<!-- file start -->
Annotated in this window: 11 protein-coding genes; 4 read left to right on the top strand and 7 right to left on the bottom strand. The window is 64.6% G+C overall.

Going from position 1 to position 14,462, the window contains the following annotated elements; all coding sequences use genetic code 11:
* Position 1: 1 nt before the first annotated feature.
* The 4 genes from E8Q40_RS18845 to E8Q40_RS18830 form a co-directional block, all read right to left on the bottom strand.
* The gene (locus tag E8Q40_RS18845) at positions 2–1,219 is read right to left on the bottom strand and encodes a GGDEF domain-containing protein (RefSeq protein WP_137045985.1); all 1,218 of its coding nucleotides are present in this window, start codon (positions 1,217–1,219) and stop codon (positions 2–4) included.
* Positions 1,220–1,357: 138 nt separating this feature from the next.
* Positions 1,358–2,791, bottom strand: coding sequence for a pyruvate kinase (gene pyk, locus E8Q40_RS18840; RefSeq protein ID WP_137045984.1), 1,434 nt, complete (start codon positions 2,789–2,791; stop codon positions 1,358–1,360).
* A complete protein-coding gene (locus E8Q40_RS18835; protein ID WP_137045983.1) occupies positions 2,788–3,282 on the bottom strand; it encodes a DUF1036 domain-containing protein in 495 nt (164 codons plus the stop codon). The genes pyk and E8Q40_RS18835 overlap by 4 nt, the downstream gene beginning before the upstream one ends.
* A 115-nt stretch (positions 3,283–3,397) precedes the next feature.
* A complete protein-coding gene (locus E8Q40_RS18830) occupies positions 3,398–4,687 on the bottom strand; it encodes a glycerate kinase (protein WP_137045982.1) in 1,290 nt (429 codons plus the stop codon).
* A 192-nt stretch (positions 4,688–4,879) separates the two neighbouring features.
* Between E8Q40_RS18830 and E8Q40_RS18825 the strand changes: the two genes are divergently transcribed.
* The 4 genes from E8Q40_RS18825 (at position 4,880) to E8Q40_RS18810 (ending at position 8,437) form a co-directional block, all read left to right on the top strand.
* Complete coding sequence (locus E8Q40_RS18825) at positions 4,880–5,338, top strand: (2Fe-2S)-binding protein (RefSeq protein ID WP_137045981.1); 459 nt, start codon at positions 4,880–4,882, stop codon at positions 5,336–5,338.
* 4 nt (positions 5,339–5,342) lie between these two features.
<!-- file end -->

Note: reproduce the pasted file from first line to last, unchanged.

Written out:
Annotated in this window: 11 protein-coding genes; 4 read left to right on the top strand and 7 right to left on the bottom strand. The window is 64.6% G+C overall.

Going from position 1 to position 14,462, the window contains the following annotated elements; all coding sequences use genetic code 11:
* Position 1: 1 nt before the first annotated feature.
* The 4 genes from E8Q40_RS18845 to E8Q40_RS18830 form a co-directional block, all read right to left on the bottom strand.
* The gene (locus tag E8Q40_RS18845) at positions 2–1,219 is read right to left on the bottom strand and encodes a GGDEF domain-containing protein (RefSeq protein WP_137045985.1); all 1,218 of its coding nucleotides are present in this window, start codon (positions 1,217–1,219) and stop codon (positions 2–4) included.
* Positions 1,220–1,357: 138 nt separating this feature from the next.
* Positions 1,358–2,791, bottom strand: coding sequence for a pyruvate kinase (gene pyk, locus E8Q40_RS18840; RefSeq protein ID WP_137045984.1), 1,434 nt, complete (start codon positions 2,789–2,791; stop codon positions 1,358–1,360).
* A complete protein-coding gene (locus E8Q40_RS18835; protein ID WP_137045983.1) occupies positions 2,788–3,282 on the bottom strand; it encodes a DUF1036 domain-containing protein in 495 nt (164 codons plus the stop codon). The genes pyk and E8Q40_RS18835 overlap by 4 nt, the downstream gene beginning before the upstream one ends.
* A 115-nt stretch (positions 3,283–3,397) precedes the next feature.
* A complete protein-coding gene (locus E8Q40_RS18830) occupies positions 3,398–4,687 on the bottom strand; it encodes a glycerate kinase (protein WP_137045982.1) in 1,290 nt (429 codons plus the stop codon).
* A 192-nt stretch (positions 4,688–4,879) separates the two neighbouring features.
* Between E8Q40_RS18830 and E8Q40_RS18825 the strand changes: the two genes are divergently transcribed.
* The 4 genes from E8Q40_RS18825 (at position 4,880) to E8Q40_RS18810 (ending at position 8,437) form a co-directional block, all read left to right on the top strand.
* Complete coding sequence (locus E8Q40_RS18825) at positions 4,880–5,338, top strand: (2Fe-2S)-binding protein (RefSeq protein ID WP_137045981.1); 459 nt, start codon at positions 4,880–4,882, stop codon at positions 5,336–5,338.
* 4 nt (positions 5,339–5,342) lie between these two features.